An Example of Automating Nematode Lifespan Studies

The growth of interest in targeting mechanisms of aging has led to the development of a variety of approaches to automating nematode life span studies, some of which are already available as commercial services. Researchers use the nematode species C. elegans in screening studies, searching for compounds that have effects on life span, or that interact with specific aging mechanisms of interest. Running ten thousand compounds through ten thousand dishes of nematode worms is a daunting prospect if it has to be carried out manually, and automation allows a great deal more screening to be accomplished for a given cost.

Despite being an extremely simple animal, C. elegans has differentiated organs such as nerves, skeletal muscles, and a digestive tract, and many mammalian animal-related genes are conserved. It is very useful for cutting-edge research in fields like genetics and molecular biology. However, while lifespan analysis of this nematode provides a great deal of useful information, previous lifespan studies had many limitations including 1) sensitivity to various stimuli at room temperature, 2) a long experimental time required for daily measurements, 3) a lack of objectivity due to a tendency for results to be dependent on experimental technique, and 4) the small number of samples that can be processed at one time making it unsuitable for simultaneous measurement of many samples.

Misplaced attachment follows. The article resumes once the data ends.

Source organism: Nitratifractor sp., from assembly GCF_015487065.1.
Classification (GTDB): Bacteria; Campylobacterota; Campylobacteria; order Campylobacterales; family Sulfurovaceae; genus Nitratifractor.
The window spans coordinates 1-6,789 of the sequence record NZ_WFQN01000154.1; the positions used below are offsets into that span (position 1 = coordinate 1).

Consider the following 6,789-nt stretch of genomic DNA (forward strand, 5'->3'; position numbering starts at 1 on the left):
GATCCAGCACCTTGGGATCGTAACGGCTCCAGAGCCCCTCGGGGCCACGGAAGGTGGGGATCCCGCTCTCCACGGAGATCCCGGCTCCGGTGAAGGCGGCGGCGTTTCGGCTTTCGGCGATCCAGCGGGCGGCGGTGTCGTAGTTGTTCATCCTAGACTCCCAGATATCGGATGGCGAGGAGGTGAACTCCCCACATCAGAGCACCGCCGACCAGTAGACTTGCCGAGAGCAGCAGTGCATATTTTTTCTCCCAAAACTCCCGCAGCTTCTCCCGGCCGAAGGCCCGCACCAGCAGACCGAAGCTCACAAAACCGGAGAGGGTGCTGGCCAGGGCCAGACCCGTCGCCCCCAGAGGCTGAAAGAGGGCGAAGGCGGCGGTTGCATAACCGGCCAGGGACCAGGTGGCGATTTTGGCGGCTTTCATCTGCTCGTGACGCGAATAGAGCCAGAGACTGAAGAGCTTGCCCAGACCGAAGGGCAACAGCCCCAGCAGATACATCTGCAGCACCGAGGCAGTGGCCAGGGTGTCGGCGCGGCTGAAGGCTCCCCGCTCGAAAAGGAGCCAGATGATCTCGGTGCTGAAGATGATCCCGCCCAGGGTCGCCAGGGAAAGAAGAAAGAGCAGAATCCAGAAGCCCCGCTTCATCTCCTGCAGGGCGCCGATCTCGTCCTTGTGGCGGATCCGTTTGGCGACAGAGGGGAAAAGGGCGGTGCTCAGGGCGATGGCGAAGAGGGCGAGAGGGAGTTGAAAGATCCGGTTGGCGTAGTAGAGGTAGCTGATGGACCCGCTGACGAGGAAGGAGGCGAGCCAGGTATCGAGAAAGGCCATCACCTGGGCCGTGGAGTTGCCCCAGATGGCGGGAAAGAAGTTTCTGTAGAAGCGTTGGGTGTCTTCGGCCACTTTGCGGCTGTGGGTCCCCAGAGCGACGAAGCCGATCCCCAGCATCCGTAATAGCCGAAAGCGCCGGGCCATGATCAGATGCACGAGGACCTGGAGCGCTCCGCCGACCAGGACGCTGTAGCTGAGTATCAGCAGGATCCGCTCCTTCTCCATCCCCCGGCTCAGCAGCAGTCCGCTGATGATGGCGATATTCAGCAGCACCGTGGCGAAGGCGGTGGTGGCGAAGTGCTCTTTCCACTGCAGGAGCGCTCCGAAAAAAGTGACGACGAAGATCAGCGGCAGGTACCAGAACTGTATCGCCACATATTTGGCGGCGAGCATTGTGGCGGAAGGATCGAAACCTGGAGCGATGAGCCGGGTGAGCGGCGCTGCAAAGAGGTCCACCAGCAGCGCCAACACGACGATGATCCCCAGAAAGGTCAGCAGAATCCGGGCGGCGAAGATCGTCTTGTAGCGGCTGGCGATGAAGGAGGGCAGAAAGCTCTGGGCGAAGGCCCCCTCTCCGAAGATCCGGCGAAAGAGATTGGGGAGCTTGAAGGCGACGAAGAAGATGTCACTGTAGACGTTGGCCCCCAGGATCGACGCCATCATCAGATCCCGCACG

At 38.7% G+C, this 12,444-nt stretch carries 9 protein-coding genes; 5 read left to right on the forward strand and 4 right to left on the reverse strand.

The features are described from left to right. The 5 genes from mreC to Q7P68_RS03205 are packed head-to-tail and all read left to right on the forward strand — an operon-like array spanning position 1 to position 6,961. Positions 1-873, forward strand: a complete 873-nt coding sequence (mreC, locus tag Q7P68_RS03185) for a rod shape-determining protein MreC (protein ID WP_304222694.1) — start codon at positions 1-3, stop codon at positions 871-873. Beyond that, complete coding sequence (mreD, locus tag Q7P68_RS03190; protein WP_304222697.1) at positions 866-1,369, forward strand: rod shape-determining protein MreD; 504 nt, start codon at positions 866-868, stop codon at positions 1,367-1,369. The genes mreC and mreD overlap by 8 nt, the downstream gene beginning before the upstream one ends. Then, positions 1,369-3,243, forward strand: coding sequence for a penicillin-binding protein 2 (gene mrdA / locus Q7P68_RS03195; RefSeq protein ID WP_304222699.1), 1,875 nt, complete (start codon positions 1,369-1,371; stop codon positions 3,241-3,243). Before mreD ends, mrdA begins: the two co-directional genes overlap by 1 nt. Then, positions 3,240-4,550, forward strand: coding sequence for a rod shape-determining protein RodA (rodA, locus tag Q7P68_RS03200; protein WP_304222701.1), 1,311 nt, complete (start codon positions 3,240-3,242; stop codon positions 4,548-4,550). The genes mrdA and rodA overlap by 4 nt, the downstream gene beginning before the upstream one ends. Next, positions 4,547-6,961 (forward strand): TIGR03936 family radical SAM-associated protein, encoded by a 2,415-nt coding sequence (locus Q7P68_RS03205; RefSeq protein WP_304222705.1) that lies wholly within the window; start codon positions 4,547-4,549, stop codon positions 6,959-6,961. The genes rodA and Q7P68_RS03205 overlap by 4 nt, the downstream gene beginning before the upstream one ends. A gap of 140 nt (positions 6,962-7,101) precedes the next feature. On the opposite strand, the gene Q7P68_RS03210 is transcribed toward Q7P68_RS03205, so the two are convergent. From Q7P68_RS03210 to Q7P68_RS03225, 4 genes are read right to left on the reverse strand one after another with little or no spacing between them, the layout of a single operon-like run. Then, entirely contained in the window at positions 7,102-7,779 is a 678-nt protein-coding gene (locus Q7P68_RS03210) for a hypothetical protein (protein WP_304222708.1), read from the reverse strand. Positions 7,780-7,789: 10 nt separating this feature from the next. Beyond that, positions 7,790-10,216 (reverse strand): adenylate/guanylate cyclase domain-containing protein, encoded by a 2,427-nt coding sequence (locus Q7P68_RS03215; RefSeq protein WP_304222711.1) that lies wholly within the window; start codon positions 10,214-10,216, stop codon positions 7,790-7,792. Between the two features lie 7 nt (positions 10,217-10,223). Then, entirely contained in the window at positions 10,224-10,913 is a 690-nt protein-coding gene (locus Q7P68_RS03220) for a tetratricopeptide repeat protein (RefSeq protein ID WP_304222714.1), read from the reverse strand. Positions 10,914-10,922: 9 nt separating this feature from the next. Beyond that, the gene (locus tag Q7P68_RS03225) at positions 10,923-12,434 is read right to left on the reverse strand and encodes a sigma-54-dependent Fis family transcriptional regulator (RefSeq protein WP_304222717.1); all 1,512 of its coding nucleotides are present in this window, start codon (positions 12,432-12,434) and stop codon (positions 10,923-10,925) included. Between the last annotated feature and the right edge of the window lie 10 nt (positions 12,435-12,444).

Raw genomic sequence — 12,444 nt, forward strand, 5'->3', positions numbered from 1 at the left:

The researchers attempted to resolve these issues by developing a new healthy lifespan assessment system that maintained the advantages provided by nematodes. They focused on determining the optimal conditions in a live cell imaging system for automatically measuring nematode survival, such as counting the number of nematodes in a sample, incubation temperature, medium thickness, feeding conditions, imaging interval, and survival determination method. This became C. elegans Lifespan Auto-monitoring System (C-LAS), a fully automated lifespan measurement system that can non-invasively measure a large number of samples (currently up to 36 samples). C-LAS uses overlapping images of nematodes to identify those that are moving, meaning they are alive, and those that are not moving, meaning they are dead.

The researchers performed a mini-population analysis of nematode healthy lifespan using a combination of C-HAS and statistical analysis on common nematodes with the same genetic background. They found that about 28% of the population had average lifespans, about 30% had long and healthy lifespans, about 35% had healthy lifespans but died prematurely, and about 7% had a long period of frailty. They also found that activating - either genetically - or through administration of the drug metformin - AMP-activated protein kinase (AMPK), which is closely associated with healthy life expectancy, dramatically increased the population with healthy longevity and reduced the population with long periods of frailty. Metformin is thought to increase healthy life expectancy in humans, and the present study supports this idea. Currently, clinical trials are underway to ascertain its association with healthy longevity.



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